Since then, regular sessions have been introduced by Barts ENT Online Teaching, the National Association of Programme Directors in ENT (NAPDENT), British Association of Paediatric Otolaryngology (BAPO) and others. To date there have been more than 50 lectures and training days delivered online, with participant number rising to 300 for the NAPDENT Otology Training day. The team at Barts ENT Online Teaching shared: “We feel that online teaching will be the ‘new normal’ and has already shown to be able to reach a wider audience. We have had attendees from Jamaica and Kenya; it has already been much more successful than we had anticipated and there is a huge appetite for more!”
As with anything new, there has been a steep learning curve in delivering online teaching. Problems have included poor connectivity, reaching participant capacity, and unwanted guests! There was a resultant quick education in online safety and acquisition of more robust, capacious resources.
Whilst we all hope that traditional surgical training returns soon, COVID-19 has changed the way we work. A silver lining has been the accessible, exceptionally high-quality education for all, from national and international faculty. We hope this will continue beyond the pandemic and recovery phase; and in the ‘new normal,’ will we ever need to travel to regional training days again?
Online lectures have been made available on the AOT ENT Education youtube channel, including ENT Grand Rounds webinars.
Trainees have found the altruism of trainers and educators, as well as peers, is a positive in an otherwise unpleasant and difficult time. As our writers have highlighted, alongside the new normal that may make itself apparent in clinical work, there is potential for a new – and perhaps better – normal for ENT training.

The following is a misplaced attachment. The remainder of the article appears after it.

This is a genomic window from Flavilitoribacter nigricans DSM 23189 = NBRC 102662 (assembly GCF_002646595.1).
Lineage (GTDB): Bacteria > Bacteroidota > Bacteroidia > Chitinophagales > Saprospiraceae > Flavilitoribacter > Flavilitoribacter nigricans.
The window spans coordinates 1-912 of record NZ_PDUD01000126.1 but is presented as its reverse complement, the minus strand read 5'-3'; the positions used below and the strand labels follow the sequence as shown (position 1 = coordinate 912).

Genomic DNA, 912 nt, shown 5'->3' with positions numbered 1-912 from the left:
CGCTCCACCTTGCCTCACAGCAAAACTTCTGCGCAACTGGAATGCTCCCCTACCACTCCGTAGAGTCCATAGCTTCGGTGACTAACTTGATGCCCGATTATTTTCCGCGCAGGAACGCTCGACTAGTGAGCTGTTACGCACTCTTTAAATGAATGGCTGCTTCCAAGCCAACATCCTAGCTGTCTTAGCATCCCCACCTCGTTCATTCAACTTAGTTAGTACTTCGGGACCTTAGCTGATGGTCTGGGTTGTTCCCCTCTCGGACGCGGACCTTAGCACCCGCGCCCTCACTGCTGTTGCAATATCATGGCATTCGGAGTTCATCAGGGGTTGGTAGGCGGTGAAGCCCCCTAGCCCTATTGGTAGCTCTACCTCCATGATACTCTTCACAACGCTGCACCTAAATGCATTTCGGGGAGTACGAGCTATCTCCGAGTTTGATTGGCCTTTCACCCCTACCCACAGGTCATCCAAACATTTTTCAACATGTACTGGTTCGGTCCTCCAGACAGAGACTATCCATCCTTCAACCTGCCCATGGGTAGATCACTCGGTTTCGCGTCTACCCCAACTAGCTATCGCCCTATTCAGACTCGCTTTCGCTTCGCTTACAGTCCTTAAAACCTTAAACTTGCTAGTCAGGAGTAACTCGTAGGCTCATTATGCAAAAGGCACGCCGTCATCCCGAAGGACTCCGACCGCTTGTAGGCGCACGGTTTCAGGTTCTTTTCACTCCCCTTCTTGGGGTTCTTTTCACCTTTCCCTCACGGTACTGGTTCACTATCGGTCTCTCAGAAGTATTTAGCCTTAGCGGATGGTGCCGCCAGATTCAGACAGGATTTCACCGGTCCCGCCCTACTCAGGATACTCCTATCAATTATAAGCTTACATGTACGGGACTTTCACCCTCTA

It’s important, as the acute phase of the pandemic changes, to recognise that trainees will perhaps not have as much free ‘down’ time to receive training outside of the formal training environment (whatever that will be in the new normal).
“The trade-off has been that no hospital has been under-resourced for management of COVID patients”
The success and popularity of the remote teaching options has meant occasionally, there have been two or three webinars scheduled in an evening. Sessions that ran during working hours, and/or as ones that trainees can take study leave for, circumvent this. It also does not place an unfair pressure, and possibly exclude, those trainees with carer or similar out-of-work commitments. Surgical training must be mindful of not placing pressure on trainees’ and trainers’ free time as clinical work returns.
A webinar cannot be a substitute for surgical training. However, in the new normal, considerations regarding PPE and managing exposure risk impacts on timing for a theatre list. With fewer cases in the same theatre lists, trainees may find their hands-on experience is reduced in quantity. However, with the enthusiasm of trainers and educators for the alternative modes of delivering didactic training and sharing their knowledge and experience, there is great potential. If we can achieve the marriage of enthusiastic education and training on a webinar, with focused theatre experience, the new normal may maximise the quality of hands on surgical training.